And Google's splashy introduction of Contact Center AI somewhat overshadowed that other AI vendors like AWS and Microsoft have already been selling chatbots and other AI tools to call centers.

"There's a lot of enthusiasm in the supplier community for AI and, in this case, Google," said Brad Cleveland, senior advisor to the International Customer Management Institute, an industry group. "But most of those deeply immersed in contact center operations sense that there's a fundamental misunderstanding of the complexities being handled today.

"I think the reality will be somewhere in the middle -- AI is pretty amazing, but don't start cutting contact center staffing budgets just yet," Cleveland added.

Call center vendors energized by Google entry

Meanwhile, Google's partners in the call center market are hoping that by offering Google Contact Center AI, they can give customers variety in AI tools, with Google's AI capabilities often working with vendors' own AI-ready call center and CRM platforms.

"A lot of customers are looking for a unified experience from a platform perspective and for efficiency for customers, agents and managers," said Medhat Galal, VP of product solutions at Appian. "We released native AI capabilities in April, but we saw an opportunity to streamline the experience with the customer even further with Google."

Appian's approach of having its own native AI capabilities work next to Google Contact Center AI appears to be the strategy of other contact center vendors as well.

"We see it as providing the customer choice and to connect the dots between the technologies that compose a customer experience," said Chris Connolly, VP of product marketing at Genesys. "It's about providing the right set of AI capabilities to our customers and to give them AI choice. There's different AI for different purposes and we need to surface those in one clear platform."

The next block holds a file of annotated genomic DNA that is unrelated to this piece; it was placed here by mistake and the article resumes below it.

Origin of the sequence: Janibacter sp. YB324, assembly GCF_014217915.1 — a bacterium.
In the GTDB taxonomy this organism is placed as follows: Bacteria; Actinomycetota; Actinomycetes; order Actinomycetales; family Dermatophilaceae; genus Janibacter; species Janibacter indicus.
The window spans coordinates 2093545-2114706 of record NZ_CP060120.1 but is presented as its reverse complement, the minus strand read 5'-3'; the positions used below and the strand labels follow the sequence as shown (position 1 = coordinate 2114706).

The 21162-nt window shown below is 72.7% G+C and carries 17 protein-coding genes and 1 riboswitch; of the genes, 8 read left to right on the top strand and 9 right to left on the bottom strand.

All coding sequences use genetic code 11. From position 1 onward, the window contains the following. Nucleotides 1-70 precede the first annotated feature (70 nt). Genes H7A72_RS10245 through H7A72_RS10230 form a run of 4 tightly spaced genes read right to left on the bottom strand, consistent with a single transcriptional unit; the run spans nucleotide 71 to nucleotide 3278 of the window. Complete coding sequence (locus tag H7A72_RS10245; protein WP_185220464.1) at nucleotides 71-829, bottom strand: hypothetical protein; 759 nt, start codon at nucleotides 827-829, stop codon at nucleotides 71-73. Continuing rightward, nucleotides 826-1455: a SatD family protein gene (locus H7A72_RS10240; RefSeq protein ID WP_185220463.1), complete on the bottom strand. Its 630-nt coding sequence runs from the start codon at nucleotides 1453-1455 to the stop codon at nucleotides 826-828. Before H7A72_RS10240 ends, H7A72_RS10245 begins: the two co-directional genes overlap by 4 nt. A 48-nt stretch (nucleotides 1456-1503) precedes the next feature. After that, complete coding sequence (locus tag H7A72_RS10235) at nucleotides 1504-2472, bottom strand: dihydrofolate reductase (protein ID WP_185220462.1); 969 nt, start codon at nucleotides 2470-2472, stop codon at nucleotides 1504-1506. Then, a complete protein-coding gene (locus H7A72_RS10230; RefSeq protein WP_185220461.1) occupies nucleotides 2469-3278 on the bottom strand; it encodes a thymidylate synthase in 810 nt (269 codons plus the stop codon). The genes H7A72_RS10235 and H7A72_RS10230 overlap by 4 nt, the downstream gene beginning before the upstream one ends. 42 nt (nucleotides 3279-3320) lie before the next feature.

The features that Google Contact Center AI include, with an emphasis on virtual agents and chat, are in line with how customers choose to interact.

Industry fast adopting AI

According to a 2017 Deloitte study, chat and messaging are expected to grow from 6% of inquiries in 2017 to 16% in 2019.

And while voice chat will still remain paramount, it's expected to drop from 64% of the interactions to 47%. Canada Suicide Prevention Service, for example, is already seeing this transition; of the roughly 15,000 contacts since November 2017, 62% have been text and chat.

While the connection between AI and contact centers is clear, wholesale adoption of AI still appears some years away. According to Gartner, by 2022 70% of customer interactions will involve an emerging technology such as machine learning, up from 15% in 2018.

And those who are trying to become early adopters tend to be in a trial-and-error period with chatbots or virtual assistants. According to the same Gartner study, 40% of virtual assistant applications launched in 2018 will be abandoned by 2020.

But bots aren't replacing humans yet

"Virtual agents are a delightful customer experience if they work, but we're not at a point of general-purpose AI yet," Connolly said. "They handle one problem very well, but there will be moments of frustration or emotion where a human needs to be in the picture. Blending AI with human experience is where we'll succeed."

For a place like the Canada Suicide Prevention Service, allowing chatbots or AI to take control of calls with distraught people isn't ideal, but Fox nevertheless said she sees a place for more robust functions like those in Google Contact Center AI.

"We don't want to have bots replace people, but rather enhance the responder experience to not focus on technology and focus only on suicide prevention support," Fox said. "Anything we can do to streamline keystrokes is good."

Pricing information for Google Contact Center AI depends on the contact center vendor, according to the Google spokesman. Customers buy the product through their vendor, which sets its own pricing.